Winnipeg Free Press - PRINT EDITION
Posted: 06/22/2013 1:00 AM | Comments: 0
Further diminishing the supply of celebrities who have not yet written kids books, Ringo Starr and Jim Carrey both have fall book releases lined up.
The funny Beatle's book, inspired by the song Octopus's Garden, will be released by Simon & Schuster, according to The Independent newspaper. The less funny Canadian will release a philosophical tale this September, through Perseus Distribution, about a wave who's afraid to wash up on the beach.
Somewhat lower on the celebrity wattage scale, Disney Channel star Bella Thorne and How I Met Your Mother's Jason Segal have also inked book deals, for, respectively, a teen fantasy series and a middle-grade series called Nightmares!
-- -- --
The new series by Lemony Snicket will get a big push this summer when his publisher airs ads on The Cartoon Network to promote the paperback release of his new novel, Who Could That Be at This Hour?
According to the website The Bookseller, publisher Egmont predicts the new series will be just as big as his A Series of Unfortunate Events, a bestselling series of campy kids' books that was deprived of a Potteresque run at the multiplexes by the inexplicable casting of Jim Carrey in the only film instalment.
-- -- --
Neechi Commons on Main Street will be the setting for an evening billed as "a celebration of the Cree imagination in story, drama and poetry" on Monday, starting at 7 p.m.
Poets Louise Halfe, Duncan Mercredi and Rosanna Deerchild will be joined by University of Manitoba professor Emma LaRoque for a free evening of readings and discussion, sponsored by several U of M programs, including the Centre for Creative Writing and Oral Culture and the Native Studies department.
-- -- --
What do you call a leading Canadian poet who has produced only one poem in two years?
While the more prosaically inclined may say "a role model for his peers," the actual answer is Canada's Parliamentary Poet Laureate.
Fred Wah, the Governor General's Award-winning current occupant of the position, lamented at a recent literary festival that in nearly two years he had only once been asked officially to write a poem. In a story in the National Post, Wah is quoted as saying he wished he'd been asked to compose poems on the Idle No More movement, Canada's "complicity" in the Middle East or the Enbridge pipeline.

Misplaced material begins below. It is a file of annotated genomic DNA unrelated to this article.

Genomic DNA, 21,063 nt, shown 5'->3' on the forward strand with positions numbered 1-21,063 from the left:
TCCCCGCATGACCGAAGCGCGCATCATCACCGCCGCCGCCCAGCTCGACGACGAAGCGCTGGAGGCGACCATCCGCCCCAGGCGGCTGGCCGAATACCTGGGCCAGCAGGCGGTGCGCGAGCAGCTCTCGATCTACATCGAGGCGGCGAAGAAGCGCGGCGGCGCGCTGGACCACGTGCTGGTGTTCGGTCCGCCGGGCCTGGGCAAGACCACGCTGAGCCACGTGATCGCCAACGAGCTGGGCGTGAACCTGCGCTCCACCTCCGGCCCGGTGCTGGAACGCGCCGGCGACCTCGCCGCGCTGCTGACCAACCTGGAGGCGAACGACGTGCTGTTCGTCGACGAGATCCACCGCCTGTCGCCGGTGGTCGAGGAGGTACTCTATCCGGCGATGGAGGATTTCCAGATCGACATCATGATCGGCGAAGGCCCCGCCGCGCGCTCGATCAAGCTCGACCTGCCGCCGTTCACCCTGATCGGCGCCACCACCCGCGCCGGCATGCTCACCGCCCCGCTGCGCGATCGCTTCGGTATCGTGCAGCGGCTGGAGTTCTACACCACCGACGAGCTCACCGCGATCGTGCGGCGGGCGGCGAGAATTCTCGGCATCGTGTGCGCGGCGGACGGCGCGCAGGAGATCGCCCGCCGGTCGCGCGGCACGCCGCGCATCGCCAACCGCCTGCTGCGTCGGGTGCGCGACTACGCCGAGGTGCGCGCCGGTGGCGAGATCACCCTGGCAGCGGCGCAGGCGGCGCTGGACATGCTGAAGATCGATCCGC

The one official request he received, he says, was for a "mediocre" poem for the Queen's Diamond Jubilee.
-- -- --
A federal plan to work with a not-for-profit consortium to digitize material in Canada's archives appears to be dividing Canadian writers, archivists and librarians.
The Ottawa Citizen recently reported that Library and Archives Canada intends to work with Canadiana.org, a consortium of Canadian university libraries, to digitize documents and make them available online, for a fee.
The plan has been harshly criticized by Canada's former chief librarian and archivist, questioned by the Writers' Union of Canada, and applauded by the Canadian Library Association.
Republished from the Winnipeg Free Press print edition June 22, 2013 A1
Have you found an error, or know of something we’ve missed in one of our stories? Please use the form below and let us know.
Having problems with the form?Contact Us Directly
Snyder, Toews make Writers' Trust short list
Jamie Oliver calls new cookbook his best ever
Lena Dunham bares more in new memoir
'Truth' author Kenney wins Thurber humour prize
'Orange is the New Black' author talks Season 3
Joe Scarborough is writing book on fatherhood
Friends to honour late author Wayne Tefs
Critic & museum director on encounters with art
Atwood's return to short fiction doesn't miss a beat
'Edge of Eternity' tops Maclean's fiction list
Review: 'The Glass Cage' is an absorbing read
Review: New feast of stories in Theroux collection
'This Changes Everything' tackles global warming
Debut fiction writer wins $25,000 Bingham Prize
Lerner muses on future in new novel '10:04'
Review: Jon Land delivers with 'Strong Darkness'
Nathan Lane picture book out next fall
Review: 'The Lost Key' is compelling thriller
Author delivers 'Star Wars' tour de force
Mary Louise-Parker writing memoir
Slick fiction: Stenson's oilsands novel anything but crude
In conversation with Alison Pick
Brothers in arms: Trio's First World War bravery vividly detailed
On the night table: Matt Henderson
Winnipeg history examined through Second World War filter
Fictionalized slave tale offers a new narrative
Tenth Gamache novel Penny's masterpiece
Darnielle's debut paints troubling landscape
Travesty the muse of prison poems
Building a girl revels in the familiar
New in Paper: Sept. 27
Author Peter Midgley at News Cafe at 2:30 p.m.
Author Monia Mazigh speaks about her struggle to free her husband Maher Arar
Winnipeg Bestsellers for the week of Sept. 21